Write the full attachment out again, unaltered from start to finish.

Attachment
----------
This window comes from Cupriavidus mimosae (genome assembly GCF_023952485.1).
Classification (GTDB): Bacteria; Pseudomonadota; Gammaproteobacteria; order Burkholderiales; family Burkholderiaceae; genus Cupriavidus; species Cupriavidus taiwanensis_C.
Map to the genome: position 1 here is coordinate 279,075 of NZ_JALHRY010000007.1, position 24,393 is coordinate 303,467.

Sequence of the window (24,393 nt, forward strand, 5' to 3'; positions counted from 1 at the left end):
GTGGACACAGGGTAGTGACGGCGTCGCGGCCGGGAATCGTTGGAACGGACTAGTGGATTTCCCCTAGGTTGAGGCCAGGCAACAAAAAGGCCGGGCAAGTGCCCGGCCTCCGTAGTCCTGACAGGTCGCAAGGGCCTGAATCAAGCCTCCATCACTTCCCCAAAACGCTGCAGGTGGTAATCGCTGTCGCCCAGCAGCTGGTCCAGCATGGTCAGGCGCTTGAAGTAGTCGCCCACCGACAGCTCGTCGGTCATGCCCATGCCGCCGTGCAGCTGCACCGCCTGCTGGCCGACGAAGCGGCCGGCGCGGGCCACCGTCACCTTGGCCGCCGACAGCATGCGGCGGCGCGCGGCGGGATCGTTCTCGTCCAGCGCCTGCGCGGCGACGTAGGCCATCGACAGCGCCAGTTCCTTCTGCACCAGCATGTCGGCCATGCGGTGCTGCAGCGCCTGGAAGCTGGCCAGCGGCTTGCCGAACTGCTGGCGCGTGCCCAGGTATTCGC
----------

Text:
This window comes from Cupriavidus mimosae (genome assembly GCF_023952485.1).
Classification (GTDB): Bacteria; Pseudomonadota; Gammaproteobacteria; order Burkholderiales; family Burkholderiaceae; genus Cupriavidus; species Cupriavidus taiwanensis_C.
Map to the genome: position 1 here is coordinate 279,075 of NZ_JALHRY010000007.1, position 24,393 is coordinate 303,467.

Sequence of the window (24,393 nt, forward strand, 5' to 3'; positions counted from 1 at the left end):
GTGGACACAGGGTAGTGACGGCGTCGCGGCCGGGAATCGTTGGAACGGACTAGTGGATTTCCCCTAGGTTGAGGCCAGGCAACAAAAAGGCCGGGCAAGTGCCCGGCCTCCGTAGTCCTGACAGGTCGCAAGGGCCTGAATCAAGCCTCCATCACTTCCCCAAAACGCTGCAGGTGGTAATCGCTGTCGCCCAGCAGCTGGTCCAGCATGGTCAGGCGCTTGAAGTAGTCGCCCACCGACAGCTCGTCGGTCATGCCCATGCCGCCGTGCAGCTGCACCGCCTGCTGGCCGACGAAGCGGCCGGCGCGGGCCACCGTCACCTTGGCCGCCGACAGCATGCGGCGGCGCGCGGCGGGATCGTTCTCGTCCAGCGCCTGCGCGGCGACGTAGGCCATCGACAGCGCCAGTTCCTTCTGCACCAGCATGTCGGCCATGCGGTGCTGCAGCGCCTGGAAGCTGGCCAGCGGCTTGCCGAACTGCTGGCGCGTGCCCAGGTATTCGC